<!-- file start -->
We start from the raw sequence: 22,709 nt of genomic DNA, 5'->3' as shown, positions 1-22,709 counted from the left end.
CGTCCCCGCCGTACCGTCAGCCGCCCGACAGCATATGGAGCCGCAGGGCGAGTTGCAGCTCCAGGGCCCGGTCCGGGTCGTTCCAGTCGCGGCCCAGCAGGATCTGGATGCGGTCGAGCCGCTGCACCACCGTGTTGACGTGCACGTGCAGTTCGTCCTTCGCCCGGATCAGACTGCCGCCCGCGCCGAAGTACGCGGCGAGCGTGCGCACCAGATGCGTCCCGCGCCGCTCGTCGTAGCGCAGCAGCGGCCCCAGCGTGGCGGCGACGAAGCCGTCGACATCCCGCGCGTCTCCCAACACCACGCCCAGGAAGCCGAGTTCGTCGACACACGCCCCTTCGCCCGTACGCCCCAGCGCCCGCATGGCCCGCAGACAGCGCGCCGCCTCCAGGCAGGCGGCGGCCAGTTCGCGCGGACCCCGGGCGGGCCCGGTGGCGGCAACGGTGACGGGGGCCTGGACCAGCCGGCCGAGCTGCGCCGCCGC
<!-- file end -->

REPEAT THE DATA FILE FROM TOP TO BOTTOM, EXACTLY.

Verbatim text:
We start from the raw sequence: 22,709 nt of genomic DNA, 5'->3' as shown, positions 1-22,709 counted from the left end.
CGTCCCCGCCGTACCGTCAGCCGCCCGACAGCATATGGAGCCGCAGGGCGAGTTGCAGCTCCAGGGCCCGGTCCGGGTCGTTCCAGTCGCGGCCCAGCAGGATCTGGATGCGGTCGAGCCGCTGCACCACCGTGTTGACGTGCACGTGCAGTTCGTCCTTCGCCCGGATCAGACTGCCGCCCGCGCCGAAGTACGCGGCGAGCGTGCGCACCAGATGCGTCCCGCGCCGCTCGTCGTAGCGCAGCAGCGGCCCCAGCGTGGCGGCGACGAAGCCGTCGACATCCCGCGCGTCTCCCAACACCACGCCCAGGAAGCCGAGTTCGTCGACACACGCCCCTTCGCCCGTACGCCCCAGCGCCCGCATGGCCCGCAGACAGCGCGCCGCCTCCAGGCAGGCGGCGGCCAGTTCGCGCGGACCCCGGGCGGGCCCGGTGGCGGCAACGGTGACGGGGGCCTGGACCAGCCGGCCGAGCTGCGCCGCCGC